By Rishad Mahmood
Sports editor, Dawn newspaper
Pakistan's shock elimination from the 2007 Cricket World Cup at the hands of minnows Ireland last Saturday caps the most bizarre eight-month period in the country's 56-year cricket history.
Defeat by Ireland was unimaginable before Saturday
A relentless barrage of controversies and scandals have marred Pakistan cricket in recent months, starting with the infamous row with umpire Darrell Hair at The Oval cricket ground in August 2006.
Since that alleged ball tampering furore resulted in the only Test match forfeiture in cricket history, Pakistan cricket has reeled from one controversy to another.
From a doping saga involving key players, to captaincy issues, an overhaul of the cricket board, player-breakdowns and, of course, the age-old spectre of infighting, everything that could go wrong has.
That this culminated in a short World Cup campaign for Pakistan comes as no surprise.
But the stunning defeat to Ireland's part-timers at Sabina Park was a scenario not even the harshest critic could have envisaged.
The problems afflicting Pakistan cricket today are many, though none more menacing than lack of leadership.
In 2004, when the absurd Asian phenomenon of "hierarchal" leadership - where the most senior man, irrespective of ability, is made captain - prevailed with the appointment of Inzamam-ul-Haq as skipper, the deterioration process had started for Pakistan cricket.
Before his appointment, Inzamam had never shown himself to be a leader of men.
Woolmer (left) and Inzamam faced a number of crises
His careful style of captaincy, which has submerged his batting brilliance, has been catastrophic.
An inability to inspire players, injudicious reading of pitches and playing conditions, incessant shuffling of the batting order and increasing reluctance to heed any advice has contributed heavily to the team's downfall.
It was therefore ironic that Pakistan chose to hire the late Bob Woolmer as coach to assist Inzamam in 2004.
The former England batsman, an extremely skilled coach, was never known for taking tough decisions and remained in Inzamam's shadow until his untimely demise.
The two only heightened the team's lacklustre approach towards things, with the crucial killer instinct missing in the ranks.
Their first series together in 2005 was indicative of things to come as Pakistan lost its first ever home series against India two Tests to nil.
Although this was followed by victories in India and the West Indies, an away series win continued to elude Pakistan.
The 2006 tour to England, billed as Inzamam's sternest test as skipper, ended in absolute disaster with Pakistan losing the Tests 3-0.
This included the historic "forfeiture" at The Oval. In the one-day internationals, they barely managed a drawn series after taking the lead.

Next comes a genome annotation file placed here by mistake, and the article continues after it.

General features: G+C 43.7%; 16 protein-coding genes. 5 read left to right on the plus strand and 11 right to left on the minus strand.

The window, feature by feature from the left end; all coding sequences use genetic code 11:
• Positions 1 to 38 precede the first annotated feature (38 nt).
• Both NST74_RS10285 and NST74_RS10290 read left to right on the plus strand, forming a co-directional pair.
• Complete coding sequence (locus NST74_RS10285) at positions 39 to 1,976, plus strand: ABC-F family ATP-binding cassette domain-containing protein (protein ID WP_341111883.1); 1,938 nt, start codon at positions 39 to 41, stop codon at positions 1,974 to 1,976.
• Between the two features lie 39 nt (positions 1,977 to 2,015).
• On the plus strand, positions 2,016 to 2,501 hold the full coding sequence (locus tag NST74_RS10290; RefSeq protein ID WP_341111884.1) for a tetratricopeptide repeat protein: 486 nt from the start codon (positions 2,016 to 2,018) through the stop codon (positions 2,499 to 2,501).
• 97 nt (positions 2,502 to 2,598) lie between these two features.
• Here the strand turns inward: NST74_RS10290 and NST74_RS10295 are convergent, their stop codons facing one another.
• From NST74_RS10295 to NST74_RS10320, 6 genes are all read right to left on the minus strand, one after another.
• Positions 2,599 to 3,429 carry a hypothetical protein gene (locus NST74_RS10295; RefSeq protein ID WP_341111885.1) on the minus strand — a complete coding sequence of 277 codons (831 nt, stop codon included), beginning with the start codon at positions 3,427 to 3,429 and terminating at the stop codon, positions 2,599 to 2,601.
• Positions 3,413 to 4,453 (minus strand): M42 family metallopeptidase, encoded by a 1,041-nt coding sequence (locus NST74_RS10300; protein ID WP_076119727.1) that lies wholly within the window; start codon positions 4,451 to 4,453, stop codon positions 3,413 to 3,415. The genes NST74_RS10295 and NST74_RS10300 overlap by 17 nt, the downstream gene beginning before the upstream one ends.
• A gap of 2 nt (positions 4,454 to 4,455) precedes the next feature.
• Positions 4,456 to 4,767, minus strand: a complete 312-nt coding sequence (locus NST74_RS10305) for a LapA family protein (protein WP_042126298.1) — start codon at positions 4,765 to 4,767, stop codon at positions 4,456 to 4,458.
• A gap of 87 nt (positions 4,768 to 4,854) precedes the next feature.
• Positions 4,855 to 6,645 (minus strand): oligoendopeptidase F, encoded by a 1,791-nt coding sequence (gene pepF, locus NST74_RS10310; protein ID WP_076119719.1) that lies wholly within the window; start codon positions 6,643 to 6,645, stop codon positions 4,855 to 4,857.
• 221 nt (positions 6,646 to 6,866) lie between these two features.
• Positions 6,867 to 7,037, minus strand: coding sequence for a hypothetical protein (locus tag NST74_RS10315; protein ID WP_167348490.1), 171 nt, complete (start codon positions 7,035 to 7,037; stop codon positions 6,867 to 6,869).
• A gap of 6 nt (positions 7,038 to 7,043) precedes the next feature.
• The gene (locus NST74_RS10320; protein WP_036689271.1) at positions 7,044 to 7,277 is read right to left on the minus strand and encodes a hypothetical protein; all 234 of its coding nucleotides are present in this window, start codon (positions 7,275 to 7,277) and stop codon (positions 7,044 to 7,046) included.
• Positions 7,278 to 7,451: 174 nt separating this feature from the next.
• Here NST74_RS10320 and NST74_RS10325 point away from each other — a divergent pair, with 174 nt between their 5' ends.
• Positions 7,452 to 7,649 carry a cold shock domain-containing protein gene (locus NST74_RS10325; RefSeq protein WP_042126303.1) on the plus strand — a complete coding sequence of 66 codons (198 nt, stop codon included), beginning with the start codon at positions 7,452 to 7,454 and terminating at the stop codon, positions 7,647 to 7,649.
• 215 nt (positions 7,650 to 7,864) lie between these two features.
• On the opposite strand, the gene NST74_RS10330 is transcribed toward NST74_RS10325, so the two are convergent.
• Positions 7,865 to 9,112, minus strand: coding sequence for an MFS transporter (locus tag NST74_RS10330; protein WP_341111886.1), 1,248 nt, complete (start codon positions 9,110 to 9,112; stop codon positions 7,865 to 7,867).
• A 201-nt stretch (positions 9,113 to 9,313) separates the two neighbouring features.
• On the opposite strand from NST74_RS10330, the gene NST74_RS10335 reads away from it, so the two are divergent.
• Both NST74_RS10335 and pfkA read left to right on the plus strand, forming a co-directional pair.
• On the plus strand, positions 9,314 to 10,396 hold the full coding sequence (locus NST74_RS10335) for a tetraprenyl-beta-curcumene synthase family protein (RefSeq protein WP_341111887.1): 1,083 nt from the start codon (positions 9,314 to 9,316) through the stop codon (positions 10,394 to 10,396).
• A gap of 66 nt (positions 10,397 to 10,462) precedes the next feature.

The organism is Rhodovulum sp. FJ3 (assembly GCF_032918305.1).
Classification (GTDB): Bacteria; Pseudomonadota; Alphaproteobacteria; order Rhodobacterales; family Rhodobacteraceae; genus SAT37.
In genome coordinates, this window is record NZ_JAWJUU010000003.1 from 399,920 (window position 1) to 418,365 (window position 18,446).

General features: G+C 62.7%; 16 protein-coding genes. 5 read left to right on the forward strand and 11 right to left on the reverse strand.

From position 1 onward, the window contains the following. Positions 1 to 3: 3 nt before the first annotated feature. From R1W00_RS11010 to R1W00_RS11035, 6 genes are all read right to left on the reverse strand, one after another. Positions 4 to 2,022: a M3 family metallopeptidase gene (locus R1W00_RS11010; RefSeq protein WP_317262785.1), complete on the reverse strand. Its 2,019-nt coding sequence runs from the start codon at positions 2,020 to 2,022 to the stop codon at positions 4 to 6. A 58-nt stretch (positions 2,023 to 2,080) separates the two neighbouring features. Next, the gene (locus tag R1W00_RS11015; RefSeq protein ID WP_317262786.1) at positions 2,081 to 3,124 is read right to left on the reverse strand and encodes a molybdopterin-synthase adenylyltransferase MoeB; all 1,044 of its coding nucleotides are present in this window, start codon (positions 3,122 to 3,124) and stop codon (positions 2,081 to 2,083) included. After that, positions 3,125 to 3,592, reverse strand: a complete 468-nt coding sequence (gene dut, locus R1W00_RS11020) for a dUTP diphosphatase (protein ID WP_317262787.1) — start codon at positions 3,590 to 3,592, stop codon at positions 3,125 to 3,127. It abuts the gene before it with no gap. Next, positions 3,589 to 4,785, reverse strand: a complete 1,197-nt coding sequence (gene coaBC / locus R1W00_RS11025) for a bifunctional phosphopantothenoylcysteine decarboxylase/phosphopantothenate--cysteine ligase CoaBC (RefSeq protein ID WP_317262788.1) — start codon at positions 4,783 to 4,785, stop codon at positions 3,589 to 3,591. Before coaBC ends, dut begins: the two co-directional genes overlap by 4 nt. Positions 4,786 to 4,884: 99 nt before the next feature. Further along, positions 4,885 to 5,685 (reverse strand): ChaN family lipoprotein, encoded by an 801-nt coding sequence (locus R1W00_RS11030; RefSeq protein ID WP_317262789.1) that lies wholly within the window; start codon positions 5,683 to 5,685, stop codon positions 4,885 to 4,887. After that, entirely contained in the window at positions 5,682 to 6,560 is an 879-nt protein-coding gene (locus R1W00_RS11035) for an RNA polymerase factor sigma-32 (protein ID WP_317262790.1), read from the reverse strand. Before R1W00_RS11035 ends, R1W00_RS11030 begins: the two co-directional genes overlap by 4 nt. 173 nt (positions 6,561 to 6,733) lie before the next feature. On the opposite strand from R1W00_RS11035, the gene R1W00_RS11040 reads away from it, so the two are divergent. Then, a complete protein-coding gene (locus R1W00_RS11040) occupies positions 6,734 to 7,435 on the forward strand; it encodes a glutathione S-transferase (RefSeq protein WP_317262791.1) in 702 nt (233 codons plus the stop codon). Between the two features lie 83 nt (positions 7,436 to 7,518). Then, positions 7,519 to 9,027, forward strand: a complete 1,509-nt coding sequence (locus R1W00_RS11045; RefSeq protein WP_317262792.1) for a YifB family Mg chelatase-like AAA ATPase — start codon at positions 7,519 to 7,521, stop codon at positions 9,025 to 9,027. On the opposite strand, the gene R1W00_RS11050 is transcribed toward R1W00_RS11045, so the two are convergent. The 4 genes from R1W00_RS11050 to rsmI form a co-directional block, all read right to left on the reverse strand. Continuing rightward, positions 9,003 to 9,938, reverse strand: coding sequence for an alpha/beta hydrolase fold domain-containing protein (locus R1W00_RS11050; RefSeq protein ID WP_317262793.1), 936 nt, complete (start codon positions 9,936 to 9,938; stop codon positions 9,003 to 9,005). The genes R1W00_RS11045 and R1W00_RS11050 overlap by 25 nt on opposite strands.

An ugly row followed that debacle when Inzamam's deputy Younis Khan, named skipper for the ICC Champions Trophy owing to the former's four-match ban, resigned on the eve of the team's departure to India.
There was pandemonium in the ranks and the crises threatened to once again tear the team apart.
The team has continued to be plagued by infighting
But Pakistan Cricket Board (PCB) patron, President Pervaiz Musharraf, stepped in and removed then PCB chief Shaharyar Khan.
He then appointed one of his close advisers, kidney specialist Dr Nasim Ashraf, to revive the dwindling fortunes of the game.
Many hailed the move as "mission salvation" for Pakistan cricket.
But the worst was yet to come. On the eve of Pakistan's departure for the Champions Trophy campaign, news came that fast bowling spearheads Shoaib Akhtar and Mohammad Asif had tested positive for the banned substance nandrolone during the in-house dope tests conducted by the PCB.
Both men were called back and subsequently banned from international cricket by an inquiry tribunal.
The jolted national team failed miserably in India.
The ICC and other cricket boards across the world lauded the PCB's efforts at the time.
However, both Shoaib and Asif were exonerated a month later after they appealed against the ban.
While Pakistan tamed a mediocre West Indies in their next series in December 2006, the following away series against South Africa proved to be a nightmare.
Graeme Smith's men exposed the many chinks in Pakistan's armour.
The visitors fell apart on a tour that was a logistic-cum-strategic disaster, losing both the Test and one-day series.
As many as 26 players were experimented with in South Africa, with few being up to the mark.
Pakistan's cricket fans are usually unforgiving in defeat
To say that Pakistan's World Cup preparations were a disaster would be an understatement.
They were clearly on shaky ground given Inzamam's non-existent marshalling skills coupled with the absence of key players Shoaib, Asif and Razzaq.
The current debacle requires much soul-searching. With Inzamam having quit, a player more in tune with the modern game is needed to take over the reins of the team.
The prime task for the new skipper is Herculean - to try to make a team out of a group of brilliant but self-destructive cricketing individuals.
Also, drastic steps need to be taken to make domestic cricket more competitive.
Sporting pitches with more bounce are essential to lift the game while former cricketers should be brought in to play their role in grooming players.
Such moves will be instrumental in resolving the key issues of finding a reliable opening pair and the much-needed improvement in fielding.
But what is needed most is to make the players mentally tough and in tune with the demands of a gruelling and extremely professional sport.